continuous fire


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continuous fire

1. Fire conducted at a normal rate without interruption for application of adjustment corrections or for other causes.
2. In field artillery and naval gunfire support, loading and firing at a specified rate or as rapidly as possible consistent with accuracy within the prescribed rate of fire for the weapon. Firing will continue until terminated by the command "end of mission" or temporarily suspended by the command "cease loading" or "check firing."
References in classic literature ?
On the other hand, Miss Wilson was as affable and courteous as heart could wish, and though I was in no very conversable humour myself, the two ladies between them managed to keep up a pretty continuous fire of small talk.
"And a continuous fire, too," urged the doctor, "for we are close on the woods."
Unlike the colonial-era .303 and .410, the SLR is modern rifle capable of continuous fire, said Jacob Punnose, former police chief of the neighboring Kerala state.
Grant, the regiment came under continuous fire when the Confederates counterattacked at Shiloh.
Despite facing a storm of shells and shrapnel, Sgt Finch and the commanding officer kept up continuous fire. Two direct hits wiped out everyone except the brave Brummie.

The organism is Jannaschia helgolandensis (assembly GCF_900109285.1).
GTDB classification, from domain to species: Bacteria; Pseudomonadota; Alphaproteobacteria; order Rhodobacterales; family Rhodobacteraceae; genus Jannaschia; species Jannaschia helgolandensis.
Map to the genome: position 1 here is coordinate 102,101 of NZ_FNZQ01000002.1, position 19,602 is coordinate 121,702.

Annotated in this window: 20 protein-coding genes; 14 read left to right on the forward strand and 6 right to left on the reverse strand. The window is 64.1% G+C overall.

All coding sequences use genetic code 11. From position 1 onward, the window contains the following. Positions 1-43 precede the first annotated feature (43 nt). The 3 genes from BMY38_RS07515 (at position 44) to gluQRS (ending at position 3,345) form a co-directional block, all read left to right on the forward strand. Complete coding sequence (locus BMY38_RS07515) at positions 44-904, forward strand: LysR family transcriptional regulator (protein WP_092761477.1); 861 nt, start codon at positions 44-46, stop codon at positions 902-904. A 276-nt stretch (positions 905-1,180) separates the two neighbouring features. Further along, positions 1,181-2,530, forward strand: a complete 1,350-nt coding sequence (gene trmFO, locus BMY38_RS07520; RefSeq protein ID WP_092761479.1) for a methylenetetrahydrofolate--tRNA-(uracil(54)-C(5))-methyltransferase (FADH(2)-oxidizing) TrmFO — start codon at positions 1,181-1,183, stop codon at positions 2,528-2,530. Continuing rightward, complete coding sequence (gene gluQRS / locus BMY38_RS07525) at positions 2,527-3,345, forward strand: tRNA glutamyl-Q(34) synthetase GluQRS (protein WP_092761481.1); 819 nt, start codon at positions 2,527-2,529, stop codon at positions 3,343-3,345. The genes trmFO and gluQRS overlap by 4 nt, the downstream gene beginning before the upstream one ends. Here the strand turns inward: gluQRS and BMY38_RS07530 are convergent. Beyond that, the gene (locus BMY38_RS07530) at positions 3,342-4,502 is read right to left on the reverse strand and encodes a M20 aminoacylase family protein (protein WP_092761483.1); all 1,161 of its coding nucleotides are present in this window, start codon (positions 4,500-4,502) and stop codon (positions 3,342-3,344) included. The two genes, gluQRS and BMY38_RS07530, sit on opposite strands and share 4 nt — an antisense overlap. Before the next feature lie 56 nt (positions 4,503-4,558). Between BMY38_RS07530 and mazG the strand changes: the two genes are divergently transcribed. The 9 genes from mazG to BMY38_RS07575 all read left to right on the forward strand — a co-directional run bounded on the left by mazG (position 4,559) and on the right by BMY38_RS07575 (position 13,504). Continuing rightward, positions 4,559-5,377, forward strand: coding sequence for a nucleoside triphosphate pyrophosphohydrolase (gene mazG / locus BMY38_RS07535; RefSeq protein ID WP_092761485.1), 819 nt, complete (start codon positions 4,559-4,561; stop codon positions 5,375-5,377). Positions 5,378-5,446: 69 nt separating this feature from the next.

Despite being under continuous fire the young Welshman remained determined to survive for the next 30 hours while trying desperately to keep an injured friend alive.
In (https://www.nasa.gov/press-release/engine-test-marks-major-milestone-on-nasa-s-journey-to-mars) 2016 the first engine E2059 underwent a hot-fire test for 500 seconds, that's more than eight minutes of continuous fire from the rocket.
Hundreds of pine trees and tree houses were burnt and hundreds feet of wood destroyed because of continuous fire in the area.
THE Victoria Cross citation, published on September 4, 1917, reads: "For most conspicuous bravery when, as scout to a patrol, he worked his way towards the enemy line with the greatest gallantry and determination, in spite of continuous fire from hostile snipers at close range.
And then, we can only guess what went through Major Kettles' mind as he made the defining decision to double back yet again--this time for the eight soldiers who remained pinned down on the ground and under continuous fire. Surely he must have known that as the only aircraft returning, he would take all the fire.
One such famous gas seep is Yanar Dagh (fire mountain) on the Absheron Peninsula where a continuous fire burns along a hill-side.
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